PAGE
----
You may not be thinking about that correctly.

You want to make the resonances available be OUTSIDE the range that will be reinforced, WITHOUT compromising the lathe operation. Going up OR down would work, but there are "issues"...... Or simply making the resonances "irrelevant" also works.

To LOWER the resonance, you need to either make the mass MORE, but leave the stiffness alone, OR leave the mass alone, but make the stiffness LESS.

if you raise mass, AND make the stiffness higher, you may actually not change the resonance..... you just lower amplitude.... see below....

And you need to consider the right mass, and the right stiffness.......... You can add mass or stiffness some places and have no effect whatsoever.

Now, I don't know about YOU, but I think the stiffness of many lathes has been made low enough already...... Atlas, etc......

The basic stiffness and mass in question is the bed. A lathe with a rubber bed would have a low resonance frequency, but would not likely be of much practical use.

it is necessary for the bed to do its job of supporting and guiding, which implies a certain amount of material of a stiff nature, and typically higher density. You almost cannot make it low enough in mass-stiffness ratio to get "out the bottom" of the range of driving vibrations, as that goes to a few Hz only, depending on the minimum RPM of your machine.

But by simply adding mass to the base, the table, you do NOT ONE THING for the flexibility of the bed, or the tendency to chatter. The change occurs when you start bolting the lathe solidly TO that base...... At that point you may begin to stiffen up the bed, assuming the 'feet" have a flat enough and wide enough under surface to be stable on the base.

I have considered both concrete and a slab of 80 lb steel plate as possible bases. I figured that 3" or so of concrete, or 2" of steel, would add a lot of stiffness to a lathe in the 400 lb category, if the 'feet" are solidly supported over their entire surface (not usually true of wood tops)

Replacing a bouncy rattling base, such as the cabinets the OP has, may or may not make a big difference. But it LOOKS as if the basic bed of the machine is at least 2 x deeper (if not more) than a 12" Atlas or 10" Logan, and half again wider than an Atlas (Logan is already at about 7" wide).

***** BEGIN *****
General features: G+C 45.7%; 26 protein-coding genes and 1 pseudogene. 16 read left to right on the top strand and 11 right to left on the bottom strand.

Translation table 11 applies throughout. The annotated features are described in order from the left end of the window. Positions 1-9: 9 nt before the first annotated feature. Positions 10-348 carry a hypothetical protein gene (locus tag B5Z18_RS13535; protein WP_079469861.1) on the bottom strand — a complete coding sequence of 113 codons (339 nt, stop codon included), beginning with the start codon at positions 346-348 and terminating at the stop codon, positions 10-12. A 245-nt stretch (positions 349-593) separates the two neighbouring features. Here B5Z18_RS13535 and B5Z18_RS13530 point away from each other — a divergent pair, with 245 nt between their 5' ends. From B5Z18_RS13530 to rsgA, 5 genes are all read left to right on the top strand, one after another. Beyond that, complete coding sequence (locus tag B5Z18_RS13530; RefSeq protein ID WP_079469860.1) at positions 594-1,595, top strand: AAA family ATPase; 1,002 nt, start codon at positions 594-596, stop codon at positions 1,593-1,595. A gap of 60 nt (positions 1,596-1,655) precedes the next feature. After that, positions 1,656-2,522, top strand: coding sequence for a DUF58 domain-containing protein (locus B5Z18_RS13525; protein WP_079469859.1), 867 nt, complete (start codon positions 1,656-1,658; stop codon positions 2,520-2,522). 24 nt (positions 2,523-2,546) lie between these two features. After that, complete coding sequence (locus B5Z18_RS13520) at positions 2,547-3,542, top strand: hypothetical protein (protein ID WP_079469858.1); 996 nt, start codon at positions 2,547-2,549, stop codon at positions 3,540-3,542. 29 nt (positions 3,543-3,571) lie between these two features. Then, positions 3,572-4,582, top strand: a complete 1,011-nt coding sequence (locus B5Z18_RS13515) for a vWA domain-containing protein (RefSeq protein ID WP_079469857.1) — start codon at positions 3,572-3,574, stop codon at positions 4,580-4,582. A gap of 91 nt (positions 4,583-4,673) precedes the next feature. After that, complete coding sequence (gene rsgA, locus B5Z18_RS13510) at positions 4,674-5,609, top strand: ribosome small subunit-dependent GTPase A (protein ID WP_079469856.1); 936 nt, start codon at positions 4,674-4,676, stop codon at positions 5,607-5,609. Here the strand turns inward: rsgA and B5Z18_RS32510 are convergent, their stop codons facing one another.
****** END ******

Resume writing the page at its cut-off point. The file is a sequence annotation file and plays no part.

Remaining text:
As such, it may be already as much as 4x stiffer. And by increasing the stiffness 4x while the mass increases less in proportion (about 1.5 to 2x, apparently), the resonance frequency should go UP.

One other thing you may NOT have considered is resonance AMPLITUDE. (you alluded to it in passing, but may not appreciate the application)

A stiffer machine with ANY resonance frequency is likely to have a much smaller AMPLITUDE of the resonance, in terms of movement of the tool tip. Higher frequencies should normally have smaller amplitudes.

At some point, there may be a resonance, but it is so small that it has no effect on the cutting action, the amplitude is lost in the small random variations that exist as a result of cutting. As mass increases somewhat , and resonance frequency goes up with increasing stiffness, the amplitude of movement will drop, until it may not be important to operation. It may be lost in the way oil film, damped in the materials, etc, etc.

This may not be so with lower frequencies, in which typically the same energy is represented by a larger movement.

And, remember, the "mass" has to be mass that matters in affecting resonances that actually move the tool tip.... A lead weight on the toolpost might actually be rather effective in some cases ..... A lead weight clamped on the bed also might..... Both are cases of lowering the resonance, and would work best on machines of lightweight and limber, bouncy bed construction..... On an already stiff machine, the change might be minimal, or the parts in question already so massive and large in size as to make the needed added mass huge.

As for the carbon fiber..... it's expensive, but it might work if done properly..... That has already been done to an extent, with weldments of proper design replacing large sections of cast iron, making machines equally stiff, but considerably less massive. They have performed well in most cases. The problem is in making the higher frequency resonance amplitudes actually smaller, and less well transmitted...... That could be a problem with carbon fiber.